What is wrong with Google, and why would anyone need to look for an alternative? After all, isn’t it the best search engine in the world? And who needs better than the best?
Well, there is nothing wrong with Google’s search – but Google is an ad business, not a search business: and for that reason, its formidable technical capability serves the ad, not the search master. To target users better as ad consumers, Google collects ever more of their data and tracks them across the web ever more doggedly; and it will rank those ads above any organic search result.
Therefore, whatever’s wrong with Google is to be corrected by adopting a business model that is opposite to that of the behemoth.
A new startup, Bloom – although billing itself as “the free and open source Google” – doesn’t put search in its focus, either – perhaps exactly because Google’s main point as a business, in reality, is not search, despite this perception still being alive among the users.
Instead, Bloom is focusing on fixing what’s wrong with those things that Google fundamentally is – a collection of apps, powered by advertising and tracking.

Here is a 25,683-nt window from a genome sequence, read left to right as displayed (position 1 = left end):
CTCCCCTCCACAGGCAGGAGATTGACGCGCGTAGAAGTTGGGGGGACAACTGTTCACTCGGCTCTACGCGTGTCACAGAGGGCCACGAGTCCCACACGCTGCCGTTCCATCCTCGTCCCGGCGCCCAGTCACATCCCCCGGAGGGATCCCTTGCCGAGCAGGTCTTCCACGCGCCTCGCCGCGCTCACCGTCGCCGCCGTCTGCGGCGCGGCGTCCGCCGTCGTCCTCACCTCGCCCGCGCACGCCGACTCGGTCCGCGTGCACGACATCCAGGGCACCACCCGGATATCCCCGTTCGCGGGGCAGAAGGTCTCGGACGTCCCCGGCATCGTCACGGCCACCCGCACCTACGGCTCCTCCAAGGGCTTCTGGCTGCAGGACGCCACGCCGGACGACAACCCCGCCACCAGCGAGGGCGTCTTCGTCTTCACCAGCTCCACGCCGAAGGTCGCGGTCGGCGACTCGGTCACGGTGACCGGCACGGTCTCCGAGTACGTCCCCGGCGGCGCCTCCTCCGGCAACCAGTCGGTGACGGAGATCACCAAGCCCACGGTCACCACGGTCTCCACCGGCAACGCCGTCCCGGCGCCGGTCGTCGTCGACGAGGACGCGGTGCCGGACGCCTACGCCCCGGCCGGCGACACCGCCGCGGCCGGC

Bloom wants to grow into an innovative and successful app-maker itself but based on very different principles: by taking the route of free and open source software, and security of the data that it hosts – while making its money by charging for the hosting service and for support.
As any free and open source product, Bloom will need a community to rely on, and plans to reinvest money made from charging for services into open infrastructure, and into freeing data and making scientific knowledge more available.
The startup makes a point of the staying power of collaborative products that are developed by such communities, noting that open source “allows projects to survive not only the bankruptcy of a company, but also an economic war, or being cut off from the internet.”
Another of Bloom’s pillars is open data, unrestricted by copyrights or patents.
The suit of Bloom’s apps powered by open source includes an online drive, an automatic security scanner for websites, a download manager for torrents and HTTP downloads, a music player, a photo and video gallery, a contact manager, and a note-taking app.